Hembree said local and state government should work with community colleges to find out what employment needs there are in the area and go from there.

“Whether it be air conditioning mechanics, IT specialists, you know, whatever it is, we need to try to feel out what those needs are and try to find a way to meet those requirements,” he said.

Neither candidate is in favor of a rewrite of Alabama’s 1901 constitution, which has made headlines in the past for being the world’s longest. Instead both candidates believe the legislature should work around problems by continue to amend it.

“I think it’s too big of a thing to tackle at one time,” Hembree said. “I think we can continue to address the issues we have with the constitution by amendment, as opposed to trying to completely rewrite the constitution.”

Pringle spent eight years on the constitution and elections commission, during his previous time in the legislature. He said he’s in favor of repealing older portions of the constitution that were carried over from as long ago as 1875 intended to prohibit individual counties from seeking their own economic development.

“I don’t support a constitutional convention, but we can go in and repeal portions of the constitution that were put in in 1875 and codify the amendments used to get around those,” he said.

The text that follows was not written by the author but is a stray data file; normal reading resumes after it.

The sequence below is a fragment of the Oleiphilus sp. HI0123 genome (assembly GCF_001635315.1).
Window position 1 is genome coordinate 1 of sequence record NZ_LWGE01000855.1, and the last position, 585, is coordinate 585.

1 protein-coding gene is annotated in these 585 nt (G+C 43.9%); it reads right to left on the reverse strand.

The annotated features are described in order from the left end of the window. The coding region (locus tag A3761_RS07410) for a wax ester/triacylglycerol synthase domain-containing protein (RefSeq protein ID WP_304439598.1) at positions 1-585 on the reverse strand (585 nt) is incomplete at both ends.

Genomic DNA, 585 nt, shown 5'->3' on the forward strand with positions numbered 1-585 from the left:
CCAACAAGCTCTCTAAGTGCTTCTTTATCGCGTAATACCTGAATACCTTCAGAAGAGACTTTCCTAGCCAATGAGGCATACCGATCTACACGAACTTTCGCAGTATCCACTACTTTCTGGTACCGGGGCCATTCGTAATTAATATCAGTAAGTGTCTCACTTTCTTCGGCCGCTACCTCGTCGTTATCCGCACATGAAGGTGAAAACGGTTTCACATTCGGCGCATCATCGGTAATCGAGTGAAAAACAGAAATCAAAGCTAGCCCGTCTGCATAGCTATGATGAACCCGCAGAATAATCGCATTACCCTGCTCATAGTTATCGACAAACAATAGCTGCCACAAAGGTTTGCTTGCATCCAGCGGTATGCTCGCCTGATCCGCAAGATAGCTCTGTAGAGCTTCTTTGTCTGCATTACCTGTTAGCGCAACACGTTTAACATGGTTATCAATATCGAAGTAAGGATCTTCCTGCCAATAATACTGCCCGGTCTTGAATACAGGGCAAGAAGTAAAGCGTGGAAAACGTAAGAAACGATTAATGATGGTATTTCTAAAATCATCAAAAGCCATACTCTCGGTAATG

When it comes to the Medicaid expansion as a result of the Affordable Care Act, both candidates side with Gov. Robert Bentley’s opposition to it.

Pringle said the state won’t be able to afford Medicaid expansion in the long run.

“It’s one of those things that sounds good, but I don’t know how the state can pay for it,” he said.

Hembree said he sees the benefits of expanding the program, but knows that it’s going to cost too much money.

“What reading and studying on it I’ve done, you expand it and then it’s going to end up costing us more money than we can afford long term,” Hembree said. “I can see some of the needs for it, but to me, it really boils down to can we afford it? That’s part of the common sense approach I take to the subject.”

Both candidates said the area has been represented well in the past, but each felt compelled to run with Ison giving up the seat.

“We’ve had such a massive changeover in the local legislative delegation,” Pringle said. “I want to put my experience and knowledge back to work.”

Pringle, who gave up his legislative seat in 2002 to run for U.S. Congress, said he would work with local government officials to help fix problems facing the municipal and county governments.

Hembree said he felt running for office was his civic duty.

“Just sitting on the sidelines and watching, observing and sort of seeing things, seemingly, in some areas, fall apart for a lack of leadership, whether it be on the state level or national level,” Hembree said. “Just seeing us go down a path that if I felt that I just sat idly by and didn’t try to make a difference then I wasn’t being responsible to my kids and family and generations to come to be able to enjoy the benefits we’ve enjoyed.”